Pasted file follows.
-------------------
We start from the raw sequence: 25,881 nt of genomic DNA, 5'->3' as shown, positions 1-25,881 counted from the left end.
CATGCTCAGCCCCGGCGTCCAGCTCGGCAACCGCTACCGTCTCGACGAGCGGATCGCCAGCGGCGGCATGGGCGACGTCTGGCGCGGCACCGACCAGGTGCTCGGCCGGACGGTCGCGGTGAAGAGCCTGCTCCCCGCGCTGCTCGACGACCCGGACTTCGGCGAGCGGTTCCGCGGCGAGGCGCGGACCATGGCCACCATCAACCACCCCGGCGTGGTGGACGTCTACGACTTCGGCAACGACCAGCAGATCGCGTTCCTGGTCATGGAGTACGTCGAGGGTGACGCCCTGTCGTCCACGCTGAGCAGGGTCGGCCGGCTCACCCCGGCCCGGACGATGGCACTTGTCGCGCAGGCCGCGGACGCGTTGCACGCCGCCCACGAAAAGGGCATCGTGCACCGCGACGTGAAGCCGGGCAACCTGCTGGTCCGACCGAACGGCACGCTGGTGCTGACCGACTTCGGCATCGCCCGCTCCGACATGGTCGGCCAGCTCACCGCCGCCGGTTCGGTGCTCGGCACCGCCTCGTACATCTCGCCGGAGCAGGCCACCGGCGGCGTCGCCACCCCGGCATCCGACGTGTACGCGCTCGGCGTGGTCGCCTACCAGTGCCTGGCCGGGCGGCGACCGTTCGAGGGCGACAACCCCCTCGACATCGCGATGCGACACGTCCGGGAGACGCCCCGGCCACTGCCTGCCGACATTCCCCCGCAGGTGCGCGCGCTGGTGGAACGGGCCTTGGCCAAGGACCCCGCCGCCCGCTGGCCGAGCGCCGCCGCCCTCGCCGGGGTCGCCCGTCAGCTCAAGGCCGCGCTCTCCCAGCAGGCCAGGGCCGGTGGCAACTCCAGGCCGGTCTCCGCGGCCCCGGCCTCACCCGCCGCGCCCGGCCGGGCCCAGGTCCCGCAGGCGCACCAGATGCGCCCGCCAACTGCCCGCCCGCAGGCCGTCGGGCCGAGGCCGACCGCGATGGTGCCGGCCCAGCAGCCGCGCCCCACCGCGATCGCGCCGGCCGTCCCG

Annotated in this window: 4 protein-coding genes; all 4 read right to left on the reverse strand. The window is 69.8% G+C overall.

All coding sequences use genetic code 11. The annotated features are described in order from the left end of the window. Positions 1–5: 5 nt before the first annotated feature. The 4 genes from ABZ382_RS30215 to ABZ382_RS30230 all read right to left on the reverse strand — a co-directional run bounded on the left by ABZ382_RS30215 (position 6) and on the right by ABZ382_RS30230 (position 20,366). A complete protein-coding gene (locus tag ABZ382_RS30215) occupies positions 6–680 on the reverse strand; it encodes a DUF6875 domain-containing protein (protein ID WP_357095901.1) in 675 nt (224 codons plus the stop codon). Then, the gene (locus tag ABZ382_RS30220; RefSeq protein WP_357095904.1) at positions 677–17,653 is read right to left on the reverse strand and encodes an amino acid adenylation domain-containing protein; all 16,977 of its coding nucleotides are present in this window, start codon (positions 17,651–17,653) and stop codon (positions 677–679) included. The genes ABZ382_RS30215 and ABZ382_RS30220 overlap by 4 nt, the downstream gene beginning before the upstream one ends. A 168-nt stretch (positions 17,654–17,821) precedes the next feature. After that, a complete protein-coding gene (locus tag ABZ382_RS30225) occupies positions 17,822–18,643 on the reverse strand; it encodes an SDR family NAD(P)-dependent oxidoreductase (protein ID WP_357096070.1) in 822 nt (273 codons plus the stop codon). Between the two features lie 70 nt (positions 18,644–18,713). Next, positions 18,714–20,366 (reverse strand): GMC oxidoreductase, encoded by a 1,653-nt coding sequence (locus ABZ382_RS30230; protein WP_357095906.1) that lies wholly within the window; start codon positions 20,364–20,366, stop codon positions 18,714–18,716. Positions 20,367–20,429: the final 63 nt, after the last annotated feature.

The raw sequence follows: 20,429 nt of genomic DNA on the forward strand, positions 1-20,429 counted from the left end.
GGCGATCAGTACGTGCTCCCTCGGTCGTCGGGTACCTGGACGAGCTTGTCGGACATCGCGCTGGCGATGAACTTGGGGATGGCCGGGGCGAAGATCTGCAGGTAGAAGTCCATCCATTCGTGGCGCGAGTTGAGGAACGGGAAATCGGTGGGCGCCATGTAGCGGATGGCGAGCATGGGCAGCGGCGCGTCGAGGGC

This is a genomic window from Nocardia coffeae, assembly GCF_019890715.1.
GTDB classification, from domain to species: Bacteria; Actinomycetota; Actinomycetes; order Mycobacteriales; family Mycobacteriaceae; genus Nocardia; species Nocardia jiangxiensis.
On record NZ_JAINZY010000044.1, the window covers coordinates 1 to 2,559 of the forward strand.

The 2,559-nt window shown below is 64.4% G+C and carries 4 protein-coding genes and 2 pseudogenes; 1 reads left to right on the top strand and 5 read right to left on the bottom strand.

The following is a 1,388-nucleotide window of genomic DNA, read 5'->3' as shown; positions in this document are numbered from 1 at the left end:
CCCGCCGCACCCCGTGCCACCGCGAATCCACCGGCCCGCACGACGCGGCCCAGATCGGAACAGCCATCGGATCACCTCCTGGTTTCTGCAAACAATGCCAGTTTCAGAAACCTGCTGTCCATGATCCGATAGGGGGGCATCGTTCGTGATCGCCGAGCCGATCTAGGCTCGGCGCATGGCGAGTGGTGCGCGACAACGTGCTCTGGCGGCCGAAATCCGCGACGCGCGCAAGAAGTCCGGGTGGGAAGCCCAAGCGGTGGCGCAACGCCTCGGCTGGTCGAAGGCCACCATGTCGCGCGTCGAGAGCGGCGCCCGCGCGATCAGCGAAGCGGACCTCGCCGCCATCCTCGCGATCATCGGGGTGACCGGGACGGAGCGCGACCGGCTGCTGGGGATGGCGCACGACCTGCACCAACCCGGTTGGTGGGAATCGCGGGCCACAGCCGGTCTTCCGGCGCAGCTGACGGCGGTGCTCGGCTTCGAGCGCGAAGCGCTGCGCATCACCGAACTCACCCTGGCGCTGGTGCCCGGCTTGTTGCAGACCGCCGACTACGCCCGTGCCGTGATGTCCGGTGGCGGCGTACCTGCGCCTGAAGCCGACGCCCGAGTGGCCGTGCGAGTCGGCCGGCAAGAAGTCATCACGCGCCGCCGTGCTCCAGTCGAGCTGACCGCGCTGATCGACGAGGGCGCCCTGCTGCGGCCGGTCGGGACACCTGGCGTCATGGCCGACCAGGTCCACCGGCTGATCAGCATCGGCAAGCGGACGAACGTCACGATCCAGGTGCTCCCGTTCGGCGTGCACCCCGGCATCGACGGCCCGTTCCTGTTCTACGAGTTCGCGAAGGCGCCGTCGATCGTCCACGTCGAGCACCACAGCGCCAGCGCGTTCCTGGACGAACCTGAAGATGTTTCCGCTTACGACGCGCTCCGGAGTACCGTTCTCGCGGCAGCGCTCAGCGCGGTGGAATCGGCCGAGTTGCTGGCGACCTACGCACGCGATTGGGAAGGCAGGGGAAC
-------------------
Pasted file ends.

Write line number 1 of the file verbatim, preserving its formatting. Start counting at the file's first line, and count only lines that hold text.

We start from the raw sequence: 25,881 nt of genomic DNA, 5'->3' as shown, positions 1-25,881 counted from the left end.